When one thinks of Irish music, the sounds of fiddles, banjos, and dancing jigs spring to mind. Despite the powerhouses from other countries, the Emerald Isle has produced some of the world’s most talented musicians whose voices are still pending today.
Below is an entertaining list of the 15 greatest and most famous Irish singers of all time, spanning generations alongside every style and genre of music.
1. Bono (U2)
Paul David Hewson, better known as Bono, is the lead singer of the world-renowned Irish band U2.
He and his friends formed the group in high school not knowing they would make history, recording eight number-one albums over four decades and earning more than 20 Grammy awards.
The iconic rock n’ roll band produced number one hit singles in the US like “With or Without You” and “I Still Haven’t Found What I’m Looking For,” both songs from their most influential album The Joshua Tree (1987).
He grew up in Dublin with a strong religious upbringing. So, it’s not surprising that much of the lyrics and songs have undertones infused with religion and social issues.
Besides music, Bono is also a global human rights activist, using his fame to call attention to poverty, AIDS, and hunger.
Andrew John Hozier-Byrne or more commonly known as Hozier is a native of County Wicklow, Ireland, where he grew up in the countryside. His interest and passion for blues music were due to his father’s talents in blues-rock.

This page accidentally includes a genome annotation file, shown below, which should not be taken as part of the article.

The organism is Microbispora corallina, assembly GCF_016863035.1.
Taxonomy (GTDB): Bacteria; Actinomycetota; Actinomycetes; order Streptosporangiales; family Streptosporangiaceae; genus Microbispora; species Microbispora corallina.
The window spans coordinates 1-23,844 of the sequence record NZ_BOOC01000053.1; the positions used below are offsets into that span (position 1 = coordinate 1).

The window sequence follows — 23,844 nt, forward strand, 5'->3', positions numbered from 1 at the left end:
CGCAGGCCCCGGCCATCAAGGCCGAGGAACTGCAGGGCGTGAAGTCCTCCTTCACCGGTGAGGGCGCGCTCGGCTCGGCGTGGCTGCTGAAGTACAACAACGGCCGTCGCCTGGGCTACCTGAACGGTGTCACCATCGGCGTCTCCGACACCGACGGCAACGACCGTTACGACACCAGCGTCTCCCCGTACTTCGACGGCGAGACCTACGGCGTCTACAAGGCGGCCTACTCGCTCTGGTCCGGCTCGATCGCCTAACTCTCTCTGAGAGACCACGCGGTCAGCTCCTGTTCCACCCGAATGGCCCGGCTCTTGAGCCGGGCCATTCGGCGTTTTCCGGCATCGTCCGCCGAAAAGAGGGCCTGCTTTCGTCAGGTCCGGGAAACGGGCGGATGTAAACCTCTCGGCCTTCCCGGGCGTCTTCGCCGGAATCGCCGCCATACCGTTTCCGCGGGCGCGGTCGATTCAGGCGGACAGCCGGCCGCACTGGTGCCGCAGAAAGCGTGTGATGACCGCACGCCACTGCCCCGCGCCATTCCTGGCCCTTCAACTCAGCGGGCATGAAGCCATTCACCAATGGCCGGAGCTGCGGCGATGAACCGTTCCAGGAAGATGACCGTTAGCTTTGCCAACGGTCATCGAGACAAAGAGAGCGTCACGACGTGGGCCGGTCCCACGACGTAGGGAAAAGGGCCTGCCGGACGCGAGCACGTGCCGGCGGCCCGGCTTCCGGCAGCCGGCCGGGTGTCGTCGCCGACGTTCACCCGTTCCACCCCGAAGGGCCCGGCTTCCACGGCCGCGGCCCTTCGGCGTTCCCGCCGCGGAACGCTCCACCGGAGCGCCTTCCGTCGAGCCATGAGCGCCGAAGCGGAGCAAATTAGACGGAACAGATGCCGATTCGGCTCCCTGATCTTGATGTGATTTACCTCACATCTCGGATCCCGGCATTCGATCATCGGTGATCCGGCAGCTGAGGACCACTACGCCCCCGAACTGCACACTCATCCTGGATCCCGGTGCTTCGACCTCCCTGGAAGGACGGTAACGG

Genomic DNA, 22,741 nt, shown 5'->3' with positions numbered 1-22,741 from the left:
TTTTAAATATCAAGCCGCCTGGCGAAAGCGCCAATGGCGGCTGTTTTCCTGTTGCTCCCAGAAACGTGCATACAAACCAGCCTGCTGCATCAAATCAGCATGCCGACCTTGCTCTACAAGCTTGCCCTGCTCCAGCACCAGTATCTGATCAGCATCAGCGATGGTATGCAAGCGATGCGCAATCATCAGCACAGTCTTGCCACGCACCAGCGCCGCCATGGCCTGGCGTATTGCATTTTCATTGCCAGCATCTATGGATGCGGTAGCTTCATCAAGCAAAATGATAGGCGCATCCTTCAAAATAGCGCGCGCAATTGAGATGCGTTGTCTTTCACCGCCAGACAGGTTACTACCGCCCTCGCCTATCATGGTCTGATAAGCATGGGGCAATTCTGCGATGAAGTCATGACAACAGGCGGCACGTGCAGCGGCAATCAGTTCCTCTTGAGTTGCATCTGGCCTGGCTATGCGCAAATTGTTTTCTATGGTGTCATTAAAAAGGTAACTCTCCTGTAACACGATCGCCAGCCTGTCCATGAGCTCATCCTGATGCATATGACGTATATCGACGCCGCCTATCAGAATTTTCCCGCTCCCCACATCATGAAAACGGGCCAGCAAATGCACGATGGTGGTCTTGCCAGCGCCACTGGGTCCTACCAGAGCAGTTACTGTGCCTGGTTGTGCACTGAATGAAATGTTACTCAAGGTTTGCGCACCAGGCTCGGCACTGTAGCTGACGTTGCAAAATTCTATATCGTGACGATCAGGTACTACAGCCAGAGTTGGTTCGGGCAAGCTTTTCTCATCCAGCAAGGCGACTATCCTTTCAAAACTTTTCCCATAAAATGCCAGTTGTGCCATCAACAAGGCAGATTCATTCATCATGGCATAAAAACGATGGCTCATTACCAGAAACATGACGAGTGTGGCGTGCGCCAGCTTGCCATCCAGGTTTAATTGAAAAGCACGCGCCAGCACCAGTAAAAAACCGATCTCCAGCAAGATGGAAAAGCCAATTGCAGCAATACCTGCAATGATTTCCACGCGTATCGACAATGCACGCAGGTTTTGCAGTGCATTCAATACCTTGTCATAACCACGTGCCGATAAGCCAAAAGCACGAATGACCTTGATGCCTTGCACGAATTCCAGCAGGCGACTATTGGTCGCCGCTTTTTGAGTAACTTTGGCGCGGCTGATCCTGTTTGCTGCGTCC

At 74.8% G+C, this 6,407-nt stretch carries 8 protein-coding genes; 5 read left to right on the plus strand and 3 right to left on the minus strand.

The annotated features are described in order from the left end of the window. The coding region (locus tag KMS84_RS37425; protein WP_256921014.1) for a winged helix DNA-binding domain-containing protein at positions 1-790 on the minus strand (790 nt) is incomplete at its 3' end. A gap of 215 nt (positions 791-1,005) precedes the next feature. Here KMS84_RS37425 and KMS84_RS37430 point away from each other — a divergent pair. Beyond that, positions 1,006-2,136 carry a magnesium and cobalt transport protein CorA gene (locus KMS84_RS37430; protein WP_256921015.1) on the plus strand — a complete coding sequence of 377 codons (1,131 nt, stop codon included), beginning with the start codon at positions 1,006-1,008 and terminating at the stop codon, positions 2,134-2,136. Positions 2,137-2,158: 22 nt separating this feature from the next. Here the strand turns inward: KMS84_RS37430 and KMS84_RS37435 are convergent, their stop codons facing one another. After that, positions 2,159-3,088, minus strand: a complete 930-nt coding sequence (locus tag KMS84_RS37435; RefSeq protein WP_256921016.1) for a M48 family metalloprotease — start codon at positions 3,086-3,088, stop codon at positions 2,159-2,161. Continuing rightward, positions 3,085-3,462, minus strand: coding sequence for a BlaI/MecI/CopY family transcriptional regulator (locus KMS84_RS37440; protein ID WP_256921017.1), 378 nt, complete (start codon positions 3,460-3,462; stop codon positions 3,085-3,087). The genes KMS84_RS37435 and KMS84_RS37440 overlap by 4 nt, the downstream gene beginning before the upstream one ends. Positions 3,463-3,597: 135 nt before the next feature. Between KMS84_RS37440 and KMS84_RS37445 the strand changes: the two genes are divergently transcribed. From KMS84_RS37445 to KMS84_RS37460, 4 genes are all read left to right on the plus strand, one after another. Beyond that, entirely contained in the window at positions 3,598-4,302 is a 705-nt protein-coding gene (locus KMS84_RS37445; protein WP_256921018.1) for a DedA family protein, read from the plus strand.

He taught himself to play the guitar and devoted himself to writing music. This passion led to him cutting short his time at Trinity College.
He finally got his breakthrough with the chart-topping popular hit, “Take Me to Church,” featuring a music video that went viral for its LGBTQ+ and religious themes. He produced another number one hit, “Nina Cried Power,” from his 2019 album Wasteland, Baby!
Ever since, Hozier has produced many more romantic ballads influenced by folksy tones and poetic lyrics.
Enya was born in Donegal as Eithne Patricia Ní Bhraonáin. Over her decades-long career, she has crafted a rich voice in Celtic melody and ethereal notes that have made countless listeners feel like they’re on the Emerald Isle itself.
Most of her family were musicians, so it wasn’t long before music made its way into her life. She joined the band Clannad but soon left to pursue her distinctive style.
She released a soundtrack for the TV show, “The Celts,” which didn’t receive much attention. However, her next two albums, Watermark (1988) Shepherd Moons (1991), sold millions of copies each and produced chart-toppers in the UK.
Her famed singles “May It Be” and “Only Time” received worldwide recognition, solidifying her breathy and light voice and placing her as one of the most famous Irish singers of all time.
4. Van Morrison
Like earlier Irish guitarist and songwriters, Sir Van Morrison fueled his musical passions with influences like Hank Williams and Jimmie Rodgers.
He formed the band Them in 1964 after traveling as a musician for years. As the frontman for the Irish rockers, he wrote and performed the upbeat, folksy song “Gloria.” But that was only the beginning.
His trailblazing blend of rock, blues, and jazz, with a nod to his Celtic heritage, positioned him as one of the most prolific musicians to come out of Ireland.
Songs like “Brown Eyed Girl” quickly became fan favorites and set the tone for his broad range of musical influences.
5. Niall Horan (One Direction)
Niall Horan is no stranger to world stages, screaming fans, and number one hits.
He first gained stardom during his run on The X-Factor after being paired with four other contestants to form One Direction.